Custodial questioning describes a condition in which your freedom of movement is restricted while you are being interrogation even though you may not be necessarily under arrest. Clarifying whether you were under custodial questioning is important because it determines whether your Miranda rights should have been read to you first. Here are some of the factors that can help define custodial questioning:
Location of Questioning
Some places are more intimidating than others, and being questioned in such places can strengthen the claim of coercion. For example, it is easy to be intimidated if you are being questioned in a place where you don't feel free, such as the police station. In fact, those who don't have experience dealing with the criminal justice system even thing that they are under arrest the moment they are taken to a police station, and it is easy to coerce such people into confessions.
Duration of Questioning
The court is likely to agree that you were coerced if you were interrogated for an unusually long time. This is because most people first try to resist police questions before finally giving up when they are coerced. Therefore, it will be difficult to prove coercion if the questioning took a few minutes, but the odds increase if you were questioned for several hours.
The issue of age comes into question because the young are more easily intimidated than adults. This is because the young are usually inexperienced as far as dealing with the police is concerned. Also, the relative immaturity of young people also makes them more susceptible to police tricks.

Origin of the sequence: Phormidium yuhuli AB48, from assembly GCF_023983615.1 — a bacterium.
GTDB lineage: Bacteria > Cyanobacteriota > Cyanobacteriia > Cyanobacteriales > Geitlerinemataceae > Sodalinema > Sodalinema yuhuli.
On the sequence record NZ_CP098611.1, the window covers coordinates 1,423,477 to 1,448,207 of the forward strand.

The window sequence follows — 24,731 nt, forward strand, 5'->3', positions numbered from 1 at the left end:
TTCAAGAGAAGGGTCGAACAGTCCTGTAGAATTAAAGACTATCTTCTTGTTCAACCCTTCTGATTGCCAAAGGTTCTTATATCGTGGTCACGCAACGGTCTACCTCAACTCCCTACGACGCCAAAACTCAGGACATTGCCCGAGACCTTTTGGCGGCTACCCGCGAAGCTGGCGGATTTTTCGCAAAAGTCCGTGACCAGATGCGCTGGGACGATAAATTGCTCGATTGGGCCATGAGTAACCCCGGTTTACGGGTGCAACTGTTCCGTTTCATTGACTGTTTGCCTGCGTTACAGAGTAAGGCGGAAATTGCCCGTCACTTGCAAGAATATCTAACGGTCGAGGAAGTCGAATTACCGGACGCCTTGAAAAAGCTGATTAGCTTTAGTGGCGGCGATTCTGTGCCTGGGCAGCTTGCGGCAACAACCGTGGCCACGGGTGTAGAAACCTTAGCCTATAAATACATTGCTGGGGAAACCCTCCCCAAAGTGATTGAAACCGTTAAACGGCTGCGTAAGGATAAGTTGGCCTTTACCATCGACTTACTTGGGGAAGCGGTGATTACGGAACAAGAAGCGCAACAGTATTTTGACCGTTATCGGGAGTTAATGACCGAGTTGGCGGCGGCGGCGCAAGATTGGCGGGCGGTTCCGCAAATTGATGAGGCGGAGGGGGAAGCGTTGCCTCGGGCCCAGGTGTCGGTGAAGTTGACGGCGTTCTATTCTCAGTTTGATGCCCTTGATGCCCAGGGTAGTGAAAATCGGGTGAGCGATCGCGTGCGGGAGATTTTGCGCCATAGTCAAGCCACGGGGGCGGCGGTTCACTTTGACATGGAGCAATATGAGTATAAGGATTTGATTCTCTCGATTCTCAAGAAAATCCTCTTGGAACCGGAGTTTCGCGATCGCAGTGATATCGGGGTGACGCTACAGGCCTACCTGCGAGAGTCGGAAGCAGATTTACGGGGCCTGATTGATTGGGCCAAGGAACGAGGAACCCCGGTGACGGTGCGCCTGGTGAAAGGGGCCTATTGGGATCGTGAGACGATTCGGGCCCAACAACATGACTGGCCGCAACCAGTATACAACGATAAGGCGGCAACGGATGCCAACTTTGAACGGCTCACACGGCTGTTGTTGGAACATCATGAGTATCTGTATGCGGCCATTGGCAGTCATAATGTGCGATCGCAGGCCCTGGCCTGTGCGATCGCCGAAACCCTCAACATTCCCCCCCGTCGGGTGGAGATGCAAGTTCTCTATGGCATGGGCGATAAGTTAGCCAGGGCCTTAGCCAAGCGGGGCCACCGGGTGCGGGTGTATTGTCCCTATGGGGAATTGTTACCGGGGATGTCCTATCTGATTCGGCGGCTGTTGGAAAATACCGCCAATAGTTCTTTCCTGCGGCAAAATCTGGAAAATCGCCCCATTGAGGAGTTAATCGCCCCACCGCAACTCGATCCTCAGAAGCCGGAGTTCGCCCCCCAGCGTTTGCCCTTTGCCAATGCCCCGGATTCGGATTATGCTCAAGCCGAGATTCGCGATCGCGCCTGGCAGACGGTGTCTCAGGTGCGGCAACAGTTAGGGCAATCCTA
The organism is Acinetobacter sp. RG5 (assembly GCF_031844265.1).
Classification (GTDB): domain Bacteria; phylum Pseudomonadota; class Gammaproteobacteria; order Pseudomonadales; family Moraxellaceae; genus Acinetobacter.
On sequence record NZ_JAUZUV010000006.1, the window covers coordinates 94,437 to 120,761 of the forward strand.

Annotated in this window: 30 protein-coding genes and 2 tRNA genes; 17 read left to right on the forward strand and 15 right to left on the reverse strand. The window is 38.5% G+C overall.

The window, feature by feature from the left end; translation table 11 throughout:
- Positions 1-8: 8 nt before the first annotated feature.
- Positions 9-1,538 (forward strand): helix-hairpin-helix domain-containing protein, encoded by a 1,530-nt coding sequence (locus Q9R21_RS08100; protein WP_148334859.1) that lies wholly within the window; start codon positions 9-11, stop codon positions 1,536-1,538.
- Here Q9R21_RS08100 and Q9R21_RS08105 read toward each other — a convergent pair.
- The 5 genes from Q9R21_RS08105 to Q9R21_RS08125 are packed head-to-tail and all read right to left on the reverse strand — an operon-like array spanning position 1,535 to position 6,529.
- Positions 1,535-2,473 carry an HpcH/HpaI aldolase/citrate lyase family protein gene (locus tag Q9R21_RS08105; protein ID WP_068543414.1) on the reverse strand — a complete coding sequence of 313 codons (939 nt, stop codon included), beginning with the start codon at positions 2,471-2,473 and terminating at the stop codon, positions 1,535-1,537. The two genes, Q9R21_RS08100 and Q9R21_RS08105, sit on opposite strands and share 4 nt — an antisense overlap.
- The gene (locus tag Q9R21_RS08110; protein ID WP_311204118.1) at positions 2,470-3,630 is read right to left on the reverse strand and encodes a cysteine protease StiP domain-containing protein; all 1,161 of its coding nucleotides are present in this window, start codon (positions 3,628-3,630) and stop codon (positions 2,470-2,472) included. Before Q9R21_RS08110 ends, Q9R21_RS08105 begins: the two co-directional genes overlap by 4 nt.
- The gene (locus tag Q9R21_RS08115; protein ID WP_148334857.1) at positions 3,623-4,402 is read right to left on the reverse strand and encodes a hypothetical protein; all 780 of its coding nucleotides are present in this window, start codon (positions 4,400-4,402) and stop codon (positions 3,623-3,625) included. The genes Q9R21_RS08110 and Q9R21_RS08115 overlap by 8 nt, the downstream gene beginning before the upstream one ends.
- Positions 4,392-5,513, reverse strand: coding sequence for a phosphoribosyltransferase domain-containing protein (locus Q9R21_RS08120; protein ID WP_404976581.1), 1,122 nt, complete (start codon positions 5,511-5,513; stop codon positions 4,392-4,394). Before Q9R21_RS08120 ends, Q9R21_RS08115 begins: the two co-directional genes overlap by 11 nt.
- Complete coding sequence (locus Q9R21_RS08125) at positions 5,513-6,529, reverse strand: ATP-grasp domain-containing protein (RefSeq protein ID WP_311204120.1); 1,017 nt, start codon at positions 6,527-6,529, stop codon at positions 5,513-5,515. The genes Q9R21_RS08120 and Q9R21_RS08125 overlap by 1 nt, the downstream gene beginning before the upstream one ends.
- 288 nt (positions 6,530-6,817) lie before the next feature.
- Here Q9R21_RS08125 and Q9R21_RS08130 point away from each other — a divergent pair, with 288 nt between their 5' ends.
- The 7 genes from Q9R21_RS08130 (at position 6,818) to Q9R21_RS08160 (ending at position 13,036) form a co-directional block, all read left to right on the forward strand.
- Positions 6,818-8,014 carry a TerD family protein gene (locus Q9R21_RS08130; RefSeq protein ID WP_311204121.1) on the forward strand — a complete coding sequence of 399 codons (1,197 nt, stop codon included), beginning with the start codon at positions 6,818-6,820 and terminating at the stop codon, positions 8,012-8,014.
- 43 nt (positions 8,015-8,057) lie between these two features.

Your health at the time of questioning will also determine whether you were coerced or not. This is because if you are sick and weak, you are likely to give up quickly and confess to your alleged crime than if you are in perfect health. For example, if you have migraines and the police are badgering you with questions, you may confess just so that they can leave you alone.
Whether You Initiated the Conversation
Lastly, the court will also look into who initiated the conversation that led to the confession. In cases of coercion, it is usually the interrogator who initiates the conversation and pressures the suspect into confession. Therefore, you will have a hard time convincing the court that you were coerced if you initiated the conversation.
Whether or not the police infringed on your Miranda rights is important because it may determine how your criminal case proceeds henceforth. Explain the circumstances of your interrogation to your criminal lawyer so that they can help you determine whether you were under the police's custody or not. Contact a firm, like Cohen Law Offices LLC, for more help.